EU heads of states are expected to reiterate earlier commitments on climate action when they meet in Brussels later this week, despite growing calls from youths across Europe to step up the fight against global warming, according to a draft EU summit statement seen by EURACTIV.
EU heads of states and governments convene in Brussels for a two-day summit on Thursday and Friday (21-22 March), with Britain’s departure from the EU expected to dominate talks.
Green activists were hoping that EU leaders would consider raising the bloc’s climate objectives for 2030, after tens of thousands of children skipped school last Friday in protest against climate inaction.
The EU committed almost five years ago to cut its global warming emissions by 40% by 2030, an objective which now appears outdated since the United Nations sealed the Paris Agreement in 2015.
In a bid to nudge EU leaders into action, the European Parliament voted last week to raise the EU’s objective to 55% by 2030. And the European Commission set off a debate about the bloc’s long-term climate strategy last year, making the case for Europe to aim for net-zero emissions by mid-century.
However, the draft summit conclusions “fail to send a signal that the EU is willing to increase its weak climate targets,” activists said. And it also remains vague on the deadline for EU heads of states to reach agreement on the bloc’s 2050 strategy.
“This position shows that EU leaders are out of touch with climate science and with their citizens,” said Wendel Trio, director or Climate Action Network Europe. “They fail to recognise that our current targets would only allow to keep temperature rise to 3°C, which would threaten life on Earth as we know it,” Trio said.
Activists’s hopes were lifted last month when EU foreign ministers called on world nations to “raise global ambition” on climate change ahead of a UN summit in September. “It is a matter of extreme urgency to strengthen the global response to the threat of climate change,” said a communiqué adopted by the bloc’s 28 foreign ministers on 18 February.
As summit preparations got underway, a coalition of businesses, local authorities and environmental NGOs issued a joint statement calling on the EU to “review its 2030 contribution to the Paris Agreement” and “endorse the objective of net-zero greenhouse gas emissions by 2050”.
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“We believe it is high time for European leaders to rise up to the challenge of climate action,” says the open letter by the Coalition for Higher Ambition, which includes business networks such as the Corporate Leaders Group, the European Trade Union Confederation (ETUC), and the C40 Cities Climate Leadership Group, which connects 94 of the world’s greatest cities.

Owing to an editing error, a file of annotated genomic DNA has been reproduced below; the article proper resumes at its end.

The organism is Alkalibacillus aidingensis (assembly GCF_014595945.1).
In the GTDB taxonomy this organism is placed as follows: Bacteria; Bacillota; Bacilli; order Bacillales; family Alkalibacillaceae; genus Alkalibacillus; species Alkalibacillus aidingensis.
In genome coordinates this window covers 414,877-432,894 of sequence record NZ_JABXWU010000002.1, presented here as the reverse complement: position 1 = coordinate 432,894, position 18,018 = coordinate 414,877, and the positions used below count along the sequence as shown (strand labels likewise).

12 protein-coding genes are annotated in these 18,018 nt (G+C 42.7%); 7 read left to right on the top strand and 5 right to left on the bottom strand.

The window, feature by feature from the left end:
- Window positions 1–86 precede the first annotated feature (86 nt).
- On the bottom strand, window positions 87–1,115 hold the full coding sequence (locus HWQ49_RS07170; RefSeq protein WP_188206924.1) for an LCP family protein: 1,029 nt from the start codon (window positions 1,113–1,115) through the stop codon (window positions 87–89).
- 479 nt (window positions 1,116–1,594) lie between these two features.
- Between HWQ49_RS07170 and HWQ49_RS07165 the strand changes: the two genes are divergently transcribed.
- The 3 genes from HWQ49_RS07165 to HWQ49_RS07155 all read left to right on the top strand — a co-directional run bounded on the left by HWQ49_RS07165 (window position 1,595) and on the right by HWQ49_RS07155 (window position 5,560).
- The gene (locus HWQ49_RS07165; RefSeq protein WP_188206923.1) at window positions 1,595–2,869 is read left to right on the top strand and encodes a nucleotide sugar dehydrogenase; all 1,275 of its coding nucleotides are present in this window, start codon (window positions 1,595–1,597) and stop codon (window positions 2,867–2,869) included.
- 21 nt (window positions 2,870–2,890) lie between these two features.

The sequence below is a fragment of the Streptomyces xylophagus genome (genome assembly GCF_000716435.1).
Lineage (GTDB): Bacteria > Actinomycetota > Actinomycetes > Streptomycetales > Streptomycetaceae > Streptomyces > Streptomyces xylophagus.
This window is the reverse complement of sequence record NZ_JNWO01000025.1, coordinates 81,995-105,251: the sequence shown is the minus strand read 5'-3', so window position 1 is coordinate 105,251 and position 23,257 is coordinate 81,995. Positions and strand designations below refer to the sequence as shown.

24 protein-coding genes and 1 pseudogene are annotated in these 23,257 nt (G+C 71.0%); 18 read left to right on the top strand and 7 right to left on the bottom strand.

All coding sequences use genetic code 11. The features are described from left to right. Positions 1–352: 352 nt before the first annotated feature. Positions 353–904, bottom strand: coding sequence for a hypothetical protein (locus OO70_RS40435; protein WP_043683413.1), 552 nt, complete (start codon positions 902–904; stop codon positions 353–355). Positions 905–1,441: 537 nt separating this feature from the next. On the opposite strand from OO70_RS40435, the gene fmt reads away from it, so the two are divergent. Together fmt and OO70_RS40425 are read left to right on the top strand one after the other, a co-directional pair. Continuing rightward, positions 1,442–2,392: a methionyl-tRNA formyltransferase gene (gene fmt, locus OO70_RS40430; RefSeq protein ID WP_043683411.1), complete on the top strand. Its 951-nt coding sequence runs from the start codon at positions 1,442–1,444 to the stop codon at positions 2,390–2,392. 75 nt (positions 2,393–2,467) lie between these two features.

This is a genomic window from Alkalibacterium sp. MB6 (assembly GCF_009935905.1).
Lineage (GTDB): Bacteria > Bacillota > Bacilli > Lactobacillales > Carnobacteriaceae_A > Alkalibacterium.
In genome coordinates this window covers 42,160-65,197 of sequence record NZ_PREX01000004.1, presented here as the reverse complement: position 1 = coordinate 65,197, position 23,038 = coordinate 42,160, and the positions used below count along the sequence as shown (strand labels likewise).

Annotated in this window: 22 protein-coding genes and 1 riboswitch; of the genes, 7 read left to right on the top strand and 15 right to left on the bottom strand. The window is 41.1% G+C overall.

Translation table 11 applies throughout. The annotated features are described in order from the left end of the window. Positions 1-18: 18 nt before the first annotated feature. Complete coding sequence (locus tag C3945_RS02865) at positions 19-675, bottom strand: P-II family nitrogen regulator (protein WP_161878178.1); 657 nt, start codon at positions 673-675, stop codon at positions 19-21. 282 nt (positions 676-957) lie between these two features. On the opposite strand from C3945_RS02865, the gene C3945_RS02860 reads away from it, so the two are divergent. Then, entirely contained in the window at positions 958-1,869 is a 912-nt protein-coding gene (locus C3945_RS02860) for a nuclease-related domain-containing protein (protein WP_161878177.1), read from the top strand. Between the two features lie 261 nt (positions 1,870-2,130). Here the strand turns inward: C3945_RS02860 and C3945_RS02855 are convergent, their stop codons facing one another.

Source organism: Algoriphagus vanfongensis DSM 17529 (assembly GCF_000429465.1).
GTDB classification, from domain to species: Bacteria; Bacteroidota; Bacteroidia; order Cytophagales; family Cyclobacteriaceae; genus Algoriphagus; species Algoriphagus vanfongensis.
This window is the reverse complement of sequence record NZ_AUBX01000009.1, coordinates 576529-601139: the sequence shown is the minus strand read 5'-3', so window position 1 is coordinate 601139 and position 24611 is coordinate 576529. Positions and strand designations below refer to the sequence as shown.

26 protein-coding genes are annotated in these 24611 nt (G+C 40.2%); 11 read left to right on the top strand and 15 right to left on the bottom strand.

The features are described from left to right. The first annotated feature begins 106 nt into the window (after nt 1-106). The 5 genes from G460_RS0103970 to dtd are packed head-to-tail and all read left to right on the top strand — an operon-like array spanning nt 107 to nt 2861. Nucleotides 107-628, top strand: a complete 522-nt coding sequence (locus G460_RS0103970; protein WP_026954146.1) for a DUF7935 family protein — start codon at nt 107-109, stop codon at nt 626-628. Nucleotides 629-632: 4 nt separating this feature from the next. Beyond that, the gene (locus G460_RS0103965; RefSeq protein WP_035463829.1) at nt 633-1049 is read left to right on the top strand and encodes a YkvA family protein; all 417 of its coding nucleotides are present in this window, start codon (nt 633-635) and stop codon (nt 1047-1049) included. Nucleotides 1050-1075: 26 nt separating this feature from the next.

The coalition also expressed their support for the youth climate strikes. “Unprecedented citizen mobilisations are taking place across EU member states calling for increased action against climate change,” the statements says, adding that “increasing the EU’s commitments under the Paris Agreement is an urgent necessity”.
Below is the draft summit statement on climate change:
“The European Council:
- reiterates its commitment to the Paris Agreement and recognises the need to step up the global efforts to tackle climate change in light of the latest available science, especially the IPCC Special Report on the impacts of global warming of 1.5 °C above pre-industrial levels;
- emphasises the importance of the EU submitting an ambitious long-term strategy by 2020 striving for climate neutrality in line with the Paris Agreement, while taking into account Member States’ specificities and the competitiveness of European industry;
- calls for the timely finalisation of the national long-term strategies;
- recognises that the implementation of the Paris Agreement objective offers significant opportunities and potential for economic growth, new jobs and technological development and for strengthening European competitiveness, which must be reaped while ensuring a just and socially balanced transition for all;
- calls on the Council to intensify its work on a long-term climate strategy ahead of a further discussion in the European Council later in the year.”
This article was produced by Euractiv, Climate Home News’ media partners